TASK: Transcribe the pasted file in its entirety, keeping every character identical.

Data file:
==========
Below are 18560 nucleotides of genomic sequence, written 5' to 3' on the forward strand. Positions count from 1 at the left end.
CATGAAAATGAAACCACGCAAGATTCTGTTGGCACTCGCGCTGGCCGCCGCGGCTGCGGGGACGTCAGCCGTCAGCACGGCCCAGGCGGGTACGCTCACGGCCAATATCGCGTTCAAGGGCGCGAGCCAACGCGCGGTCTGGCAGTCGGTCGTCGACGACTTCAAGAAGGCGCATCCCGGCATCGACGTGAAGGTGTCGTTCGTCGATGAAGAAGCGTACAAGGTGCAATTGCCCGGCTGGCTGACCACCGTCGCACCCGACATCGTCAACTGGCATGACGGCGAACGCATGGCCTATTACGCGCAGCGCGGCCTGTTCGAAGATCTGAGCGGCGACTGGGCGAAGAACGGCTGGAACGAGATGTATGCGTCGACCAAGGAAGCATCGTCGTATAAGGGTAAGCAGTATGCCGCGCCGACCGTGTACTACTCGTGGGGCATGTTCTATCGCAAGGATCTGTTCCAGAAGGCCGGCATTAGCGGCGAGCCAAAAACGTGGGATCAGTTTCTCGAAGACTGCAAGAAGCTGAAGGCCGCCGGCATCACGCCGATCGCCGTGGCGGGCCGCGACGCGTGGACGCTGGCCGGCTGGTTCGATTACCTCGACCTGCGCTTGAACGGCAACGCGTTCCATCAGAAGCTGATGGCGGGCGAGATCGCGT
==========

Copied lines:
Below are 18560 nucleotides of genomic sequence, written 5' to 3' on the forward strand. Positions count from 1 at the left end.
CATGAAAATGAAACCACGCAAGATTCTGTTGGCACTCGCGCTGGCCGCCGCGGCTGCGGGGACGTCAGCCGTCAGCACGGCCCAGGCGGGTACGCTCACGGCCAATATCGCGTTCAAGGGCGCGAGCCAACGCGCGGTCTGGCAGTCGGTCGTCGACGACTTCAAGAAGGCGCATCCCGGCATCGACGTGAAGGTGTCGTTCGTCGATGAAGAAGCGTACAAGGTGCAATTGCCCGGCTGGCTGACCACCGTCGCACCCGACATCGTCAACTGGCATGACGGCGAACGCATGGCCTATTACGCGCAGCGCGGCCTGTTCGAAGATCTGAGCGGCGACTGGGCGAAGAACGGCTGGAACGAGATGTATGCGTCGACCAAGGAAGCATCGTCGTATAAGGGTAAGCAGTATGCCGCGCCGACCGTGTACTACTCGTGGGGCATGTTCTATCGCAAGGATCTGTTCCAGAAGGCCGGCATTAGCGGCGAGCCAAAAACGTGGGATCAGTTTCTCGAAGACTGCAAGAAGCTGAAGGCCGCCGGCATCACGCCGATCGCCGTGGCGGGCCGCGACGCGTGGACGCTGGCCGGCTGGTTCGATTACCTCGACCTGCGCTTGAACGGCAACGCGTTCCATCAGAAGCTGATGGCGGGCGAGATCGCGT